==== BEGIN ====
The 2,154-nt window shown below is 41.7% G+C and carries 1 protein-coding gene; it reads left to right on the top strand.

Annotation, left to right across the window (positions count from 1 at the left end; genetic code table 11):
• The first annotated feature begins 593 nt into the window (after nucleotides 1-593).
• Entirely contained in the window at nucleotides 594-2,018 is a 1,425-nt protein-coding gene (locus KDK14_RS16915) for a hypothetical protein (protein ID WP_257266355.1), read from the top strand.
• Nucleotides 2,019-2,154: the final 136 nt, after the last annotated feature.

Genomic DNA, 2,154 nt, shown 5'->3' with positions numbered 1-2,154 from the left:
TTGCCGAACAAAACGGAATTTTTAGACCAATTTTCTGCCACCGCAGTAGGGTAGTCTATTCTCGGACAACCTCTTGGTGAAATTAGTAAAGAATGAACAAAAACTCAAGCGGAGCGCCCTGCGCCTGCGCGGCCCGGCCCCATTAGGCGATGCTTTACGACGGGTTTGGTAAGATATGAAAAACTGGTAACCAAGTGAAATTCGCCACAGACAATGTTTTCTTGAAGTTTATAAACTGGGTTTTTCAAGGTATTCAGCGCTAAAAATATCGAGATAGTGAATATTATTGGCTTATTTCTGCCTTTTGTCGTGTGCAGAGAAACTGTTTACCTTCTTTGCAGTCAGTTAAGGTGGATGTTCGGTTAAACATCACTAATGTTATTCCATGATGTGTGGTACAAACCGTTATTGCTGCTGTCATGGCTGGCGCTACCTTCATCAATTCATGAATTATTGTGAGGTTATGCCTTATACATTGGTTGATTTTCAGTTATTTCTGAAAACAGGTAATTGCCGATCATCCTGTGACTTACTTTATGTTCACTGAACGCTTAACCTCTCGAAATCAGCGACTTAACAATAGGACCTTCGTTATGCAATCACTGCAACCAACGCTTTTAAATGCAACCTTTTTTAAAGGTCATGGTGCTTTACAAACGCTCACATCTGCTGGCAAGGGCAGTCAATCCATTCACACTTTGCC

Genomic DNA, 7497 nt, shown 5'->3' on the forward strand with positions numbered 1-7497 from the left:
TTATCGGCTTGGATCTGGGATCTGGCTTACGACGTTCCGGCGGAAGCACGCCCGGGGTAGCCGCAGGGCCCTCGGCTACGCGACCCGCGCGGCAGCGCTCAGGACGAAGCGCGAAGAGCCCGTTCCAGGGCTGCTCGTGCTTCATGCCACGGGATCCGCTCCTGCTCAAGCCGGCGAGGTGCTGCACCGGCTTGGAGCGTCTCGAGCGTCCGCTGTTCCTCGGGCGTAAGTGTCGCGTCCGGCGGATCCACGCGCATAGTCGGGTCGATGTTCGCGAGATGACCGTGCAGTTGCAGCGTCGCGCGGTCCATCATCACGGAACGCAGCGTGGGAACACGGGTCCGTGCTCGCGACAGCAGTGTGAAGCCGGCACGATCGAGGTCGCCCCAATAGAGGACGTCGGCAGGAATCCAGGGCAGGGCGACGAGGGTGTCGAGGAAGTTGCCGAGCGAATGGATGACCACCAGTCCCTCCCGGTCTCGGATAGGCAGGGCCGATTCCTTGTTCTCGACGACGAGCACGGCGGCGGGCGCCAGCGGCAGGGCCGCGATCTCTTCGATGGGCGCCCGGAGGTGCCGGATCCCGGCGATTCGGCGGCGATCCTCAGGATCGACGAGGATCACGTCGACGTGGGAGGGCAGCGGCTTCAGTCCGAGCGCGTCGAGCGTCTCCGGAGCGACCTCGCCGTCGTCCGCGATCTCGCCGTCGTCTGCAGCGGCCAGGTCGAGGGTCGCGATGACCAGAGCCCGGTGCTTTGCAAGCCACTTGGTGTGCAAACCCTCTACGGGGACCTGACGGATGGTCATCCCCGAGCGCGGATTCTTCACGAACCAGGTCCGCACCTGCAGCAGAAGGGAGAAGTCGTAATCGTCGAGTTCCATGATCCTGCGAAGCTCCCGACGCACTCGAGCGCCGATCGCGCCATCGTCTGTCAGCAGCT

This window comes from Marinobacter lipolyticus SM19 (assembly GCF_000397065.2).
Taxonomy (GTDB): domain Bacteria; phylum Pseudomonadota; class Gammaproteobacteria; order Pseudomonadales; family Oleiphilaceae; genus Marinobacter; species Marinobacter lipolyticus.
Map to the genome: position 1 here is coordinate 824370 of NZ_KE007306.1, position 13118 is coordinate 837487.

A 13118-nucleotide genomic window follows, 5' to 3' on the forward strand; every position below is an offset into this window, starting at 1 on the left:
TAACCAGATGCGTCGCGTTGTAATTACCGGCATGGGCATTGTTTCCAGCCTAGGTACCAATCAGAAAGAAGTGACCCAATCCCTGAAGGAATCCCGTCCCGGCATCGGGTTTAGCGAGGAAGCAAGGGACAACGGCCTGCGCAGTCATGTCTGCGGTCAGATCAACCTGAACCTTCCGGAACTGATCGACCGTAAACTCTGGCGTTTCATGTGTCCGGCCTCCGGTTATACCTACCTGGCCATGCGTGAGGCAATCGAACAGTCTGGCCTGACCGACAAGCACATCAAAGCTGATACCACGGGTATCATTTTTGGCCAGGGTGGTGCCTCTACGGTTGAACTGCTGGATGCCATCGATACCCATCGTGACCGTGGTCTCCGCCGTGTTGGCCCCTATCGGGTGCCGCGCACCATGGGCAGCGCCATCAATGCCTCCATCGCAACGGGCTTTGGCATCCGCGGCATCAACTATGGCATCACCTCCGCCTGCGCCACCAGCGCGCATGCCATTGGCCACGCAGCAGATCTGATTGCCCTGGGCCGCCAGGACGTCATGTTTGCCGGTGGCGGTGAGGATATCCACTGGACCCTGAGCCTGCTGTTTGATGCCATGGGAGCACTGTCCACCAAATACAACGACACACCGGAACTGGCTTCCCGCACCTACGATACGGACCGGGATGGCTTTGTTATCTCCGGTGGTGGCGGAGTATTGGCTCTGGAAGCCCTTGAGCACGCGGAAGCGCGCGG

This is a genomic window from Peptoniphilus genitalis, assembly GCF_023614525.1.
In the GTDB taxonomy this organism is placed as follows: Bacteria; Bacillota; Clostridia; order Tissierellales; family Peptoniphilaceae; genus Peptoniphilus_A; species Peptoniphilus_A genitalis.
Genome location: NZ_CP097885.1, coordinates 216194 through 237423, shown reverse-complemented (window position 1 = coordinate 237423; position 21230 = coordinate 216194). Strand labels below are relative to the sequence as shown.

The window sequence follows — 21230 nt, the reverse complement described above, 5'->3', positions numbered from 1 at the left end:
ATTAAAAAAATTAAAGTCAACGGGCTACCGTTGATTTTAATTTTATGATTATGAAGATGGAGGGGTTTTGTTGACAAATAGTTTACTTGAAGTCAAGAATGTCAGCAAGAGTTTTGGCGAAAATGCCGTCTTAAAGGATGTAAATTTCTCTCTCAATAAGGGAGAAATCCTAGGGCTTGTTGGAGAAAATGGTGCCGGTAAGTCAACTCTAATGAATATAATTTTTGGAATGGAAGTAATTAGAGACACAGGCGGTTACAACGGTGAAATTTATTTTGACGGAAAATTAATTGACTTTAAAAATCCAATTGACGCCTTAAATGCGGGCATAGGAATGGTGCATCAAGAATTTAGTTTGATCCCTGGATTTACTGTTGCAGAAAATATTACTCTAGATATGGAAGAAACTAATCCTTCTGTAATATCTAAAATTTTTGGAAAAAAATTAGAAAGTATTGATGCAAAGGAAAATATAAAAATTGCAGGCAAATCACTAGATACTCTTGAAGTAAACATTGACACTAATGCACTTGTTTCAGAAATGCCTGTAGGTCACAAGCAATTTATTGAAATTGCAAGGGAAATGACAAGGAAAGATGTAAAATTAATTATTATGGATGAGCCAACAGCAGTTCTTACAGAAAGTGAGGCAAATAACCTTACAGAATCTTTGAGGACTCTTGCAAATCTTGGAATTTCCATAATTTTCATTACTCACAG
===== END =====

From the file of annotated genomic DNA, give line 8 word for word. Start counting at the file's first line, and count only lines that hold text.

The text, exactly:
Genomic DNA, 7497 nt, shown 5'->3' on the forward strand with positions numbered 1-7497 from the left: